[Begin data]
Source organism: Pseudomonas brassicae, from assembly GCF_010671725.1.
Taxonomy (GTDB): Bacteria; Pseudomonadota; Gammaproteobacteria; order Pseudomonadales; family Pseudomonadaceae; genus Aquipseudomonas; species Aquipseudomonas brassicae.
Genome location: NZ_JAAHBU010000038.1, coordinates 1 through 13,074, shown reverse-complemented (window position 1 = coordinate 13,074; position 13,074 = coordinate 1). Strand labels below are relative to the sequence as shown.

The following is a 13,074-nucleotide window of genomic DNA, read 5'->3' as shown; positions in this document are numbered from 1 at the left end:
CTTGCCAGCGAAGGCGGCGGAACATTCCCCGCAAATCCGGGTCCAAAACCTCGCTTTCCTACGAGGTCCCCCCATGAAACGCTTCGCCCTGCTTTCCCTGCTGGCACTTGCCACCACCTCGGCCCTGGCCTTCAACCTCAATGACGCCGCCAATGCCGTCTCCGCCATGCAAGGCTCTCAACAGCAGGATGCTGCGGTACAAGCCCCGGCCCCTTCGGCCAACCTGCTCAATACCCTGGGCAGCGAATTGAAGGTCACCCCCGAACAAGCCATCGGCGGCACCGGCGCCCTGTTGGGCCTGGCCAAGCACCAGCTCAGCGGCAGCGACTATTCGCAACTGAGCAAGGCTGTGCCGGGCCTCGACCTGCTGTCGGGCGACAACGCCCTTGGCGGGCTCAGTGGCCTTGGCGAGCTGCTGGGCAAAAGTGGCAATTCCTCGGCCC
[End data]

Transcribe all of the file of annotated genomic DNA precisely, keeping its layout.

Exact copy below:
Source organism: Pseudomonas brassicae, from assembly GCF_010671725.1.
Taxonomy (GTDB): Bacteria; Pseudomonadota; Gammaproteobacteria; order Pseudomonadales; family Pseudomonadaceae; genus Aquipseudomonas; species Aquipseudomonas brassicae.
Genome location: NZ_JAAHBU010000038.1, coordinates 1 through 13,074, shown reverse-complemented (window position 1 = coordinate 13,074; position 13,074 = coordinate 1). Strand labels below are relative to the sequence as shown.

The following is a 13,074-nucleotide window of genomic DNA, read 5'->3' as shown; positions in this document are numbered from 1 at the left end:
CTTGCCAGCGAAGGCGGCGGAACATTCCCCGCAAATCCGGGTCCAAAACCTCGCTTTCCTACGAGGTCCCCCCATGAAACGCTTCGCCCTGCTTTCCCTGCTGGCACTTGCCACCACCTCGGCCCTGGCCTTCAACCTCAATGACGCCGCCAATGCCGTCTCCGCCATGCAAGGCTCTCAACAGCAGGATGCTGCGGTACAAGCCCCGGCCCCTTCGGCCAACCTGCTCAATACCCTGGGCAGCGAATTGAAGGTCACCCCCGAACAAGCCATCGGCGGCACCGGCGCCCTGTTGGGCCTGGCCAAGCACCAGCTCAGCGGCAGCGACTATTCGCAACTGAGCAAGGCTGTGCCGGGCCTCGACCTGCTGTCGGGCGACAACGCCCTTGGCGGGCTCAGTGGCCTTGGCGAGCTGCTGGGCAAAAGTGGCAATTCCTCGGCCC